When Tom Priddle was appointed head of history at Nelson Thomlinson School, Chair of Governors Sue Temple thought she recognised him but couldn’t quite place him. A few weeks later, Sue, who lectures in early years and primary initial professional studies at the University of Cumbria, was looking through some photographs of the first class she taught as a newly qualified primary teacher thirty years ago, and there he was – a ‘cheeky’, six-year-old, Year 1 pupil!
Sue recalls “Tom was a very enthusiastic and lively boy, sometimes a tiny bit cheeky, but lots of fun! Years later, I taught him again while he was undergoing his Postgraduate Certificate in Education Secondary History with us at the University of Cumbria. I used to offer a day in which I explained to secondary students what happens at primary level in history education, and Tom was part of the group.”
Earlier this year, the two met up when Tom brought his history pupils from Nelson Thomlinson to visit the university’s Fusehill Street campus to find out more about its former role as the workhouse. As an expert on the history of the campus, Sue was their host and guide.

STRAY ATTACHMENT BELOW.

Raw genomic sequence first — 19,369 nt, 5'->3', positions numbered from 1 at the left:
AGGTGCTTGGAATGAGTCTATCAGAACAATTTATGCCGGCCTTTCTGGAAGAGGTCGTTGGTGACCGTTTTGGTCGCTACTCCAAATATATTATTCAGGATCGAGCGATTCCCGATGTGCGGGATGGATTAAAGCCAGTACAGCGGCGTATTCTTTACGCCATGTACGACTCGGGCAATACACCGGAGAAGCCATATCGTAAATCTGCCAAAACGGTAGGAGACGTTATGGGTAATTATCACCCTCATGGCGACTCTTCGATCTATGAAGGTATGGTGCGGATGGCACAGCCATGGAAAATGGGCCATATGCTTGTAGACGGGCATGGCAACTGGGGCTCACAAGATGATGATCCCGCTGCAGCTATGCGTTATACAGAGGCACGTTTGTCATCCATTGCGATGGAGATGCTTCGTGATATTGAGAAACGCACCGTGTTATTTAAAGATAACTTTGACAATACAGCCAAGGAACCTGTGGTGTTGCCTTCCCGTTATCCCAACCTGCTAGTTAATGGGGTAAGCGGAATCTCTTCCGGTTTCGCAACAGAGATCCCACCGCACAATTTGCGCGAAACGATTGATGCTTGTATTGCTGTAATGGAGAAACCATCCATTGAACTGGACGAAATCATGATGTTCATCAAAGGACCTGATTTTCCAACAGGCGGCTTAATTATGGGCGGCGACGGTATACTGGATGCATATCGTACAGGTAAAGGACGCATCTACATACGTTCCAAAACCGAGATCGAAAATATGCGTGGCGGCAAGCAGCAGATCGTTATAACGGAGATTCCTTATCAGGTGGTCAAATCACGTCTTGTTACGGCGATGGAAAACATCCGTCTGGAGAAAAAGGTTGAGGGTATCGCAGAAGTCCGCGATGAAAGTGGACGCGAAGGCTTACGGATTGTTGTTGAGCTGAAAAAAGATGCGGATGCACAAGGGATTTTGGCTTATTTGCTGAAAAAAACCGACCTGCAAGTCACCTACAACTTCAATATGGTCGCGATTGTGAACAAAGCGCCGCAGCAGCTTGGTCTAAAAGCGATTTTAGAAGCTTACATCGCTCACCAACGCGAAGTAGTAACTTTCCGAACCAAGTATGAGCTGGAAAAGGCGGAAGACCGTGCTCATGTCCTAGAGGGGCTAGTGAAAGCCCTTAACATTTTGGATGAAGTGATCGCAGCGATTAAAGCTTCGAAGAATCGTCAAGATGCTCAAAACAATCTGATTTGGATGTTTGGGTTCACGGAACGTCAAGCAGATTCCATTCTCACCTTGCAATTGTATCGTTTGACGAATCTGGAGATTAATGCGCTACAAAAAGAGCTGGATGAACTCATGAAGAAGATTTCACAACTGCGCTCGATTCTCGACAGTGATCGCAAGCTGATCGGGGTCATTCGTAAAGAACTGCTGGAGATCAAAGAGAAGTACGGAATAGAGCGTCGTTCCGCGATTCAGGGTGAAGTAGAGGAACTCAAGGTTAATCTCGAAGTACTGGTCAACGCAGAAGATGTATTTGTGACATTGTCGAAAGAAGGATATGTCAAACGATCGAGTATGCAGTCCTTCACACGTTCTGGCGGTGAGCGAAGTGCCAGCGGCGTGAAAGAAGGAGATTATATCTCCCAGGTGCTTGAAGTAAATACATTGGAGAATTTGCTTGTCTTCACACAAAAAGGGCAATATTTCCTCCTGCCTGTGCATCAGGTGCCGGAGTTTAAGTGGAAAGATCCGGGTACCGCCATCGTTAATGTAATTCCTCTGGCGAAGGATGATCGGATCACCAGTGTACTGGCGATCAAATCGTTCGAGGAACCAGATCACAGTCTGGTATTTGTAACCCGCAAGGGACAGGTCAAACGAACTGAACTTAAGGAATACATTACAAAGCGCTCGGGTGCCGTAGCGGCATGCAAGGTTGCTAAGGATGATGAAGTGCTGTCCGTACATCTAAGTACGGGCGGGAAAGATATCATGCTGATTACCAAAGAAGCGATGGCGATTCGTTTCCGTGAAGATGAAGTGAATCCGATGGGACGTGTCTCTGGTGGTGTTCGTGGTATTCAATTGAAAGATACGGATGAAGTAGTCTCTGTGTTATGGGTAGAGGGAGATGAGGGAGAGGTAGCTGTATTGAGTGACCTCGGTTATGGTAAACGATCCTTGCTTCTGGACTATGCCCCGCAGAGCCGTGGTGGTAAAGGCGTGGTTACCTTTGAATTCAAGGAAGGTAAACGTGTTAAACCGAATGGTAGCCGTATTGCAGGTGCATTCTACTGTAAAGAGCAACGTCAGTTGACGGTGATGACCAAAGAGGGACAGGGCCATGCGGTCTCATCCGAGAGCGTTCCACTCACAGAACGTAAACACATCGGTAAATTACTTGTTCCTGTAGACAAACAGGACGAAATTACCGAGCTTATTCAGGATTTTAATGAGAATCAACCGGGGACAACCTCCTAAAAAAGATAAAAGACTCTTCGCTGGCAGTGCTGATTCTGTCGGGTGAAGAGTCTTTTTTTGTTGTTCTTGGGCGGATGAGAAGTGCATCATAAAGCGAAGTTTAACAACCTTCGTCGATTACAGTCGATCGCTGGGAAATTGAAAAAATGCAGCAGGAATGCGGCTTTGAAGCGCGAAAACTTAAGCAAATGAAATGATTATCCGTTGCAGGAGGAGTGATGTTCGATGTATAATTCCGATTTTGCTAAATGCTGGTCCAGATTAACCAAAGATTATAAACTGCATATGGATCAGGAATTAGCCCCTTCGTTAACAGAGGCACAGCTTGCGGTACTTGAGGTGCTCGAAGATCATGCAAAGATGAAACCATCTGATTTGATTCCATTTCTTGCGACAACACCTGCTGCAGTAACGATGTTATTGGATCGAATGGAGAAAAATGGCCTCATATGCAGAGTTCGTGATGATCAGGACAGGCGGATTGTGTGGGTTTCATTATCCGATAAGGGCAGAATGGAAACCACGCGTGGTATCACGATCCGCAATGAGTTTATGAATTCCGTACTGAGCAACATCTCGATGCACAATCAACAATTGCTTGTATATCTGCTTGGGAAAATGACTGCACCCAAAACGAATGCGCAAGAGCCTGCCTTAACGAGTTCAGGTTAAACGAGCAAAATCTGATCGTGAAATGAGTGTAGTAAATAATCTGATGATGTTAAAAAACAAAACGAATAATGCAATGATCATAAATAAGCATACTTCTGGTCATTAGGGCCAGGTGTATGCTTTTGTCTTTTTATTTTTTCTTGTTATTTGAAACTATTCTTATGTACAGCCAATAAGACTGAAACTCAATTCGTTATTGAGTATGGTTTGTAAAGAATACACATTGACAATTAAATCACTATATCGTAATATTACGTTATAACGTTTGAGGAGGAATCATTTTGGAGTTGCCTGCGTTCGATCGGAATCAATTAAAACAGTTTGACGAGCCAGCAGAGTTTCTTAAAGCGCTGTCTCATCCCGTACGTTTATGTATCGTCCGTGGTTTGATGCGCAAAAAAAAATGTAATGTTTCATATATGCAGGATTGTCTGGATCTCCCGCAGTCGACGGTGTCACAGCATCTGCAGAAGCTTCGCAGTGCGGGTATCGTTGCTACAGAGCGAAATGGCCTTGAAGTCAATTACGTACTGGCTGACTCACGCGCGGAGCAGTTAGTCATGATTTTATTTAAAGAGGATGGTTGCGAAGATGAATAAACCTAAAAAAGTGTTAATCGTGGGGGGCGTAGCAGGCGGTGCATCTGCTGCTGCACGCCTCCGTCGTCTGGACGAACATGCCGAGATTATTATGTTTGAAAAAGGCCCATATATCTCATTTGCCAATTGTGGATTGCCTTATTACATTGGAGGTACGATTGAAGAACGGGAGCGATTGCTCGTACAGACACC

“It is amazing that our paths have crossed so many times. I remember Sue well from my time as a trainee teacher, but I have to admit that Year 1 is a bit too distant for firm memories. Perhaps it says more about the standard of my behaviour that she definitely remembers me, and my partner in crime Ben! When I told my mum about Sue, she remembered her instantly and fondly, commenting that she was a really good teacher who had me well under control! As a governor, Sue has been so supportive of my career, we always have a good chat and I always feel that I have learnt something from her. Clearly, 30 years on, she is still inspiring me to do better. Luckily though, I am much better behaved now.”
As for Sue, how does it feel when, as with Tom, she sees one of her former pupils now in a position of senior responsibility in schools?
“I love it - it gives you such satisfaction to know you may have contributed to what they are doing now.”